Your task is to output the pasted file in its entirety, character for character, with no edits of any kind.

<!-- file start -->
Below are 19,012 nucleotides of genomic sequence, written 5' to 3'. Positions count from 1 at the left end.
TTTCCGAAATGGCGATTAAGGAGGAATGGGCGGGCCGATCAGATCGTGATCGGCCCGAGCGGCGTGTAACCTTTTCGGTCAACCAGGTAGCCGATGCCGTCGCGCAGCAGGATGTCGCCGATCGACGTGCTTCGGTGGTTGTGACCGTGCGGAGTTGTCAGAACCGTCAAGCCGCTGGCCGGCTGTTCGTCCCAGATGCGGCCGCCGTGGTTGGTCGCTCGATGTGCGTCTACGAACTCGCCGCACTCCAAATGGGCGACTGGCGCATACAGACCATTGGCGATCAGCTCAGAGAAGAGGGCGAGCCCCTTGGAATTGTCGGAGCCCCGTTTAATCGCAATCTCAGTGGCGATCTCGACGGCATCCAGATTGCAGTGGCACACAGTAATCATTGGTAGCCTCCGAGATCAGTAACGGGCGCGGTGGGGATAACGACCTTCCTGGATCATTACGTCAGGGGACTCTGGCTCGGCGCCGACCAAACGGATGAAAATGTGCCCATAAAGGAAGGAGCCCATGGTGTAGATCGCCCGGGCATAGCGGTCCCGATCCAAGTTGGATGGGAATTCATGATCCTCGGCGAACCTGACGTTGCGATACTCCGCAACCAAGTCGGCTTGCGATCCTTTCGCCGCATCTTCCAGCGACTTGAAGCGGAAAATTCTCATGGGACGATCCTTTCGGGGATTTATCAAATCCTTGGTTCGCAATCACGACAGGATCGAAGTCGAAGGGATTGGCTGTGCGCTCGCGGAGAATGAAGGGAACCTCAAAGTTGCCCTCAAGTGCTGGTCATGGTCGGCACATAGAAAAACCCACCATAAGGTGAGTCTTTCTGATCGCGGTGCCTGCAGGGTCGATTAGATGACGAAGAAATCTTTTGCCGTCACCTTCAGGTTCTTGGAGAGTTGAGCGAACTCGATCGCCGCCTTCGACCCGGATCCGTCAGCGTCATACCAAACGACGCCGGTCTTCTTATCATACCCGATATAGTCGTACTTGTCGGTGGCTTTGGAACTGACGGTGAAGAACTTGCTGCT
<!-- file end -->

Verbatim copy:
Below are 19,012 nucleotides of genomic sequence, written 5' to 3'. Positions count from 1 at the left end.
TTTCCGAAATGGCGATTAAGGAGGAATGGGCGGGCCGATCAGATCGTGATCGGCCCGAGCGGCGTGTAACCTTTTCGGTCAACCAGGTAGCCGATGCCGTCGCGCAGCAGGATGTCGCCGATCGACGTGCTTCGGTGGTTGTGACCGTGCGGAGTTGTCAGAACCGTCAAGCCGCTGGCCGGCTGTTCGTCCCAGATGCGGCCGCCGTGGTTGGTCGCTCGATGTGCGTCTACGAACTCGCCGCACTCCAAATGGGCGACTGGCGCATACAGACCATTGGCGATCAGCTCAGAGAAGAGGGCGAGCCCCTTGGAATTGTCGGAGCCCCGTTTAATCGCAATCTCAGTGGCGATCTCGACGGCATCCAGATTGCAGTGGCACACAGTAATCATTGGTAGCCTCCGAGATCAGTAACGGGCGCGGTGGGGATAACGACCTTCCTGGATCATTACGTCAGGGGACTCTGGCTCGGCGCCGACCAAACGGATGAAAATGTGCCCATAAAGGAAGGAGCCCATGGTGTAGATCGCCCGGGCATAGCGGTCCCGATCCAAGTTGGATGGGAATTCATGATCCTCGGCGAACCTGACGTTGCGATACTCCGCAACCAAGTCGGCTTGCGATCCTTTCGCCGCATCTTCCAGCGACTTGAAGCGGAAAATTCTCATGGGACGATCCTTTCGGGGATTTATCAAATCCTTGGTTCGCAATCACGACAGGATCGAAGTCGAAGGGATTGGCTGTGCGCTCGCGGAGAATGAAGGGAACCTCAAAGTTGCCCTCAAGTGCTGGTCATGGTCGGCACATAGAAAAACCCACCATAAGGTGAGTCTTTCTGATCGCGGTGCCTGCAGGGTCGATTAGATGACGAAGAAATCTTTTGCCGTCACCTTCAGGTTCTTGGAGAGTTGAGCGAACTCGATCGCCGCCTTCGACCCGGATCCGTCAGCGTCATACCAAACGACGCCGGTCTTCTTATCATACCCGATATAGTCGTACTTGTCGGTGGCTTTGGAACTGACGGTGAAGAACTTGCTGCT